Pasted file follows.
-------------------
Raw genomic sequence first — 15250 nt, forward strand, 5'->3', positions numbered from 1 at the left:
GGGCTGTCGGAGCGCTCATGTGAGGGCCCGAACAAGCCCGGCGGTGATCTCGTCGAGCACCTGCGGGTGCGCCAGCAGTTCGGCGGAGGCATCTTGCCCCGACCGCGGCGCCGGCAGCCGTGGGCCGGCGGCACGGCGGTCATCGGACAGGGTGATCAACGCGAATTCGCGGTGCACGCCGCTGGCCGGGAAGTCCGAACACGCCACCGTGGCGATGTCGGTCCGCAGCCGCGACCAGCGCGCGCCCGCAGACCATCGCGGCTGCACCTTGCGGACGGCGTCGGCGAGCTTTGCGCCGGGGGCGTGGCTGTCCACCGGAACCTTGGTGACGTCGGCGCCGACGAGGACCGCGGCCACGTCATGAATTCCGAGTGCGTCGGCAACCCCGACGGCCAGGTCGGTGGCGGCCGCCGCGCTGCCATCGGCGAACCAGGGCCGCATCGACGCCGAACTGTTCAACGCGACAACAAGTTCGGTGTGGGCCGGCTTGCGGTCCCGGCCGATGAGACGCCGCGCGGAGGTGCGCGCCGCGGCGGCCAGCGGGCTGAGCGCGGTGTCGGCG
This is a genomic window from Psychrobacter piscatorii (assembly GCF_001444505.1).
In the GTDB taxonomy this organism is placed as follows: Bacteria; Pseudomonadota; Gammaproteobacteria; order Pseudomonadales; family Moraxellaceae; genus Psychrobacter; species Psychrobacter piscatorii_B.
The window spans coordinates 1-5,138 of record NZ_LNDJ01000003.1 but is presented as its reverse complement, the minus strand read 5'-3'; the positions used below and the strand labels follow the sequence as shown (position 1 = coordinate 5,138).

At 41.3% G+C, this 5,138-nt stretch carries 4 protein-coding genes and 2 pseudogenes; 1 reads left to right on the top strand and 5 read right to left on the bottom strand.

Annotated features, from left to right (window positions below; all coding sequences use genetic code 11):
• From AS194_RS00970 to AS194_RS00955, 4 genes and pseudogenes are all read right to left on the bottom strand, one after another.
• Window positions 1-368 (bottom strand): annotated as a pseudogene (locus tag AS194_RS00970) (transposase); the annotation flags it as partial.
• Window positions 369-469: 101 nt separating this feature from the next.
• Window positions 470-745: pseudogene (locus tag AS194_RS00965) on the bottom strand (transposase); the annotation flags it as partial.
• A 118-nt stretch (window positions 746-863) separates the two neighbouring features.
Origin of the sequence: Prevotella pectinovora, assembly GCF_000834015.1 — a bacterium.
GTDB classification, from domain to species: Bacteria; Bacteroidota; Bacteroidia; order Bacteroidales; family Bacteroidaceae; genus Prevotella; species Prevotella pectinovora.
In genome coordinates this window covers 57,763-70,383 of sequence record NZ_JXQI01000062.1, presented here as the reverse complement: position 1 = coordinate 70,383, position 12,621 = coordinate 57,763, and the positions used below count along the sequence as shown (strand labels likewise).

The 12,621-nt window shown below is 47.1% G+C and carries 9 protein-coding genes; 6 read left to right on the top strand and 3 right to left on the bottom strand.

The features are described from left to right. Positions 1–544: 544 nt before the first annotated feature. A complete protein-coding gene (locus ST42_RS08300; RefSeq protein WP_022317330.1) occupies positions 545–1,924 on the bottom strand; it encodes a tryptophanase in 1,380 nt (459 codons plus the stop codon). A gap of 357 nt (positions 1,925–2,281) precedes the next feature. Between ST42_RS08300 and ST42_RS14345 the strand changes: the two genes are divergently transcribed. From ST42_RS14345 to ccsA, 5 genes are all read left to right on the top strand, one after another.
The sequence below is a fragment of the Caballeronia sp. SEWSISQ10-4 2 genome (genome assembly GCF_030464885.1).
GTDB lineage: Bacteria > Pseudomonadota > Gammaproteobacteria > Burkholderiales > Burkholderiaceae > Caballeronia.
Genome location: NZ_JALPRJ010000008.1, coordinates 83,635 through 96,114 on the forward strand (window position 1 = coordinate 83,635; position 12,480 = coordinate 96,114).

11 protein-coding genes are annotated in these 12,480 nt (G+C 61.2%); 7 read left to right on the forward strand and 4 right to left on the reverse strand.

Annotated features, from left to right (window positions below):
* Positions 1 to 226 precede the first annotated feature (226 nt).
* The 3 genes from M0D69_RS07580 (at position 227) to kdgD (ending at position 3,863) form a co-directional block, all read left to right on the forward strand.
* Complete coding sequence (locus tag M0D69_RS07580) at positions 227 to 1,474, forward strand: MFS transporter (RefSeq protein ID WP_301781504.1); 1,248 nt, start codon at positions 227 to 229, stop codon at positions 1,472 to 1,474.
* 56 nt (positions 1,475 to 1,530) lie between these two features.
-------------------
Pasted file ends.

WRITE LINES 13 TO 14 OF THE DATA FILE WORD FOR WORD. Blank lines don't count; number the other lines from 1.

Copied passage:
Origin of the sequence: Prevotella pectinovora, assembly GCF_000834015.1 — a bacterium.
GTDB classification, from domain to species: Bacteria; Bacteroidota; Bacteroidia; order Bacteroidales; family Bacteroidaceae; genus Prevotella; species Prevotella pectinovora.